> No, on second thought, you're right. For a 50 MHz clock, you would
    > count to 24999 before toggling clk_out.- Hide quoted text -
    >
    > - Show quoted text -


    Thank you. I have corrected the code and now it looks like this (is
    this correct?):

    library IEEE;
    use IEEE.STD_LOGIC_1164.ALL;
    use IEEE.STD_LOGIC_ARITH.ALL;
    use IEEE.STD_LOGIC_UNSIGNED.ALL;

    entity sig_gen is
    Port (clk : in STD_LOGIC;
    reset_n : in STD_LOGIC;
    clk_out : out STD_LOGIC);
    end entity sig_gen;

    architecture Behavioral of sig_gen is
    signal clk_sig : std_logic;
    begin
    process(reset_n,clk)
    variable cnt : integer;
    begin
    if (reset_n='0') then
    clk_sig<='0';
    cnt:=0;
    elsif rising_edge(clk) then
    if (cnt=2499-1) then
    clk_sig<=NOT(clk_sig);
    cnt:=0;
    else
    cnt:=cnt+1;
    end if;
    end if;
    end process;

    clk_out <= clk_sig;

    end Behavioral;
    Vagant, Jan 9, 2008
    #13
  14. On Jan 9, 3:43 pm, Vagant <> wrote:
    > On Jan 9, 8:32 am, wrote:
    >
    >
    >
    > > On Jan 9, 11:30 am, wrote:

    >
    > > > On Jan 9, 11:25 am, Vagant <> wrote:

    >
    > > > > On Jan 9, 8:23 am, wrote:

    >
    > > > > > On Jan 9, 2:57 am, Vagant <> wrote:

    >
    > > > > > > On Jan 8, 10:22 pm, Ralf Hildebrandt <> wrote:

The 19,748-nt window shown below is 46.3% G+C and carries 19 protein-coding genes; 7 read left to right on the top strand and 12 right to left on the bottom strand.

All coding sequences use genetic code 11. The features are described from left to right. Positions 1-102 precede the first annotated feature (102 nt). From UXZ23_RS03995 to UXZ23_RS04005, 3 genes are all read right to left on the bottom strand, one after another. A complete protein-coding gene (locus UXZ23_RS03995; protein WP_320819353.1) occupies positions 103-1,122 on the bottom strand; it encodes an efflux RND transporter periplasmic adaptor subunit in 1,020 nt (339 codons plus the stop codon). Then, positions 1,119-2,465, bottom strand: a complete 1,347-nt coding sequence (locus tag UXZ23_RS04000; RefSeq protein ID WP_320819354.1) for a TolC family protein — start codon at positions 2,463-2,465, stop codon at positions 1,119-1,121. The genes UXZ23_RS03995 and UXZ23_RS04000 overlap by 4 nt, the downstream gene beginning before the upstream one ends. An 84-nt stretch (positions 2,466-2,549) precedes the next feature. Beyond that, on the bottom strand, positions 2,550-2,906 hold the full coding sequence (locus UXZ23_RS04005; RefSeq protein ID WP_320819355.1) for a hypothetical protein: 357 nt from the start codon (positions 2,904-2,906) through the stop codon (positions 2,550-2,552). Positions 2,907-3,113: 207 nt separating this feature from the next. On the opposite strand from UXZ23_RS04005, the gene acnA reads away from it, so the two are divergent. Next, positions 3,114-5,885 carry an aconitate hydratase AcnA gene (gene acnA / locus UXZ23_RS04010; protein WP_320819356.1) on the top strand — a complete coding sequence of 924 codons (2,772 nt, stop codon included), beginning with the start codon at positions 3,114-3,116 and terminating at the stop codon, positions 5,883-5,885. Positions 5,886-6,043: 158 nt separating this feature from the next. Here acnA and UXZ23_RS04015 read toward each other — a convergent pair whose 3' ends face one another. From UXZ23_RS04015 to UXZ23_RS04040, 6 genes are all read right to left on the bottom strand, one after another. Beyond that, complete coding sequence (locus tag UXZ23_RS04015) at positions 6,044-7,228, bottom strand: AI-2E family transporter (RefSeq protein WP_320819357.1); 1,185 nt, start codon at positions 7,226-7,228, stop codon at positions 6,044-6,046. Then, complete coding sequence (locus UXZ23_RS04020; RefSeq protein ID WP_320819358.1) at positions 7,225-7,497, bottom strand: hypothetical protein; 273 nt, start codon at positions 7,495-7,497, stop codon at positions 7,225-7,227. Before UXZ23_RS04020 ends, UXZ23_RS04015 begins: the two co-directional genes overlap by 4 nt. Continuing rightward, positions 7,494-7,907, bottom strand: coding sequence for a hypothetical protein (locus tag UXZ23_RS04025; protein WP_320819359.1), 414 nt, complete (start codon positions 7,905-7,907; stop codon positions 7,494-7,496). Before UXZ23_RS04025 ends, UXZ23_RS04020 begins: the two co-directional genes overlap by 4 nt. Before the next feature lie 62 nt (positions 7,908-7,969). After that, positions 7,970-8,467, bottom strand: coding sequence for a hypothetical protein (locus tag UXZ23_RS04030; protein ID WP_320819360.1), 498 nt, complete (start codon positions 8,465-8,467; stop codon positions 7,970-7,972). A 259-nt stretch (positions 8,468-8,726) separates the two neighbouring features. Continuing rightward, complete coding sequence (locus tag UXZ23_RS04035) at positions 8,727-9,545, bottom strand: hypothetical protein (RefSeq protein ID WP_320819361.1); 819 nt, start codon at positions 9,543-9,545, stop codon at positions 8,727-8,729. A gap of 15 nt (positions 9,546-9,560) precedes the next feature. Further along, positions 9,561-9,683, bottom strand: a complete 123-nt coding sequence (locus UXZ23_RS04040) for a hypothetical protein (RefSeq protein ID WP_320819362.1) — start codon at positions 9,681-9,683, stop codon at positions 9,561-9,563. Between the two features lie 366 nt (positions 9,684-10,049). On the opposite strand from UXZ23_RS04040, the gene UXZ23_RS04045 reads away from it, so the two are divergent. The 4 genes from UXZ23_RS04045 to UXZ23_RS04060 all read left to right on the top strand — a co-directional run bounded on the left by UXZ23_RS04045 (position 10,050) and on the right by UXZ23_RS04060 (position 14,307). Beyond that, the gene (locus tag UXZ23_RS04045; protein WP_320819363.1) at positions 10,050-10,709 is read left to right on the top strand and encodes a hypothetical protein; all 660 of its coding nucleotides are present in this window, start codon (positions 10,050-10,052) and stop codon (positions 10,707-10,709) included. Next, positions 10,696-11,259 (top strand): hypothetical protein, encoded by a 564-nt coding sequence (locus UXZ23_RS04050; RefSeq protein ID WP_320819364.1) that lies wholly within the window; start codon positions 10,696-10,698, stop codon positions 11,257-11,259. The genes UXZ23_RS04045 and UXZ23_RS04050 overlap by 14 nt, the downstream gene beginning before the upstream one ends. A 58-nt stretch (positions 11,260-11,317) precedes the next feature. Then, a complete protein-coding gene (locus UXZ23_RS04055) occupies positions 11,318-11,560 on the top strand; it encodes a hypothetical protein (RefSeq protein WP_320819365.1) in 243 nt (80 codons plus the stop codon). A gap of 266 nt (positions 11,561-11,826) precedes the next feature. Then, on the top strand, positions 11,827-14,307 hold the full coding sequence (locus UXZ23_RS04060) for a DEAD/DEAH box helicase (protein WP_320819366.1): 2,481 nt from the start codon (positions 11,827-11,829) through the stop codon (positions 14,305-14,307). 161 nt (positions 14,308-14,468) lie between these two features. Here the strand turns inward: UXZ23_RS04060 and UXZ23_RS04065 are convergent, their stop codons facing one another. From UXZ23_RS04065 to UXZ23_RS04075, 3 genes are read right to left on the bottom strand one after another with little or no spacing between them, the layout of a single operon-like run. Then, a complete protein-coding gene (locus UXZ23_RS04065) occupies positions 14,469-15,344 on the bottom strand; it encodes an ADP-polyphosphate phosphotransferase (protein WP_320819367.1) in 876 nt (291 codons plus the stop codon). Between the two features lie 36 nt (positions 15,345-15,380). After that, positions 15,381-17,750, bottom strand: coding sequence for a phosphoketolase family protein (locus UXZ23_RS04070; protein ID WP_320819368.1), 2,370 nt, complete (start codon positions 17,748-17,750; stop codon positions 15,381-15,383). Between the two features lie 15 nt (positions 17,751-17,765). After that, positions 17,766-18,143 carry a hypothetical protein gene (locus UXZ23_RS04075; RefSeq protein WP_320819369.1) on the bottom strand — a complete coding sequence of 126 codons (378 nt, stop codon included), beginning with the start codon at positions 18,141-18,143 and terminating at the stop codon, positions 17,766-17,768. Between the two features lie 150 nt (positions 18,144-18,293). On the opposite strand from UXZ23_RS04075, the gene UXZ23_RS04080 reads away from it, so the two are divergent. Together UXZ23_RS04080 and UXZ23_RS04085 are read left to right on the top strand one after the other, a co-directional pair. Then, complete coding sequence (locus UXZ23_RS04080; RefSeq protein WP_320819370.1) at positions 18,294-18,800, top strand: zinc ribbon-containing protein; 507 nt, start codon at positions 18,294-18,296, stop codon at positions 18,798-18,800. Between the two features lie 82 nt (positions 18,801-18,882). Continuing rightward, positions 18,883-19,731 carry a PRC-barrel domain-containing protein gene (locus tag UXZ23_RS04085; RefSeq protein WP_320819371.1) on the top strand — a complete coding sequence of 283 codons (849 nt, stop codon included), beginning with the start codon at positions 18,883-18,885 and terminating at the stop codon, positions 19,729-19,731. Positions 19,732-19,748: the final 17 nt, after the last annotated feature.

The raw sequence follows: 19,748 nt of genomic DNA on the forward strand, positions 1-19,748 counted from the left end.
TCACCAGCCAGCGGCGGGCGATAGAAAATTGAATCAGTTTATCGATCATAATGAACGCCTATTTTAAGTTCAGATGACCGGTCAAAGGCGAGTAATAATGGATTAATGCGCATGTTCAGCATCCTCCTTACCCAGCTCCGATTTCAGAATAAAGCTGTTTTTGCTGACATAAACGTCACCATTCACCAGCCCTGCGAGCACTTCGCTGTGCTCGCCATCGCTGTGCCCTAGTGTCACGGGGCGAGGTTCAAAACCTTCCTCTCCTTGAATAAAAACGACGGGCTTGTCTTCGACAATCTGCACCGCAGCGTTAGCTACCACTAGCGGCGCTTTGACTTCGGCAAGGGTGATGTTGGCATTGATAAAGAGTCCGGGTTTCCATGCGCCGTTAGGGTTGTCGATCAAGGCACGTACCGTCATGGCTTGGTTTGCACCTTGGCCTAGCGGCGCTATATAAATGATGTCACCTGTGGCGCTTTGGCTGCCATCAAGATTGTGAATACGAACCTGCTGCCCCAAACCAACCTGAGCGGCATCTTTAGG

>
    > > > > > > > Take your clock (which is running at X MHz) and divide it by X.

    >
    > > > > > > I guess it should be divided by X*10^6 to get 1 Hz, isn't it?

    >
    > > > > > Not really. You're already using your clk to increment cnt. You just
    > > > > > need to divide it by X.

    >
    > > > > > For instance, if you had a clock running at 50 MHz, cnt would
    > > > > > increment 50,000 times a second. Divide it by 50 and you're left with
    > > > > > a cnt that increments a thousand times a second - a 1 MHz clock.

    >
    > > > > Well, but I need 1 Hz clock not 1 MHz.

    >
    > > > Whoops, my mistake. The line should have been:
    > > > Divide it by 50 and you're left with
    > > > a cnt that increments a thousand times a second - a 1 Hz clock.

    >
    > > > Sorry.- Hide quoted text -

    >
    > > > - Show quoted text -

    >
    > > No, on second thought, you're right. For a 50 MHz clock, you would
    > > count to 24999 before toggling clk_out.- Hide quoted text -

    >
    > > - Show quoted text -

    >
    > Thank you. I have corrected the code and now it looks like this (is
    > this correct?):
    >
    > library IEEE;
    > use IEEE.STD_LOGIC_1164.ALL;
    > use IEEE.STD_LOGIC_ARITH.ALL;
    > use IEEE.STD_LOGIC_UNSIGNED.ALL;
    >
    > entity sig_gen is
    > Port (clk : in STD_LOGIC;
    > reset_n : in STD_LOGIC;
    > clk_out : out STD_LOGIC);
    > end entity sig_gen;
    >
    > architecture Behavioral of sig_gen is
    > signal clk_sig : std_logic;
    > begin
    > process(reset_n,clk)
    > variable cnt : integer;
    > begin
    > if (reset_n='0') then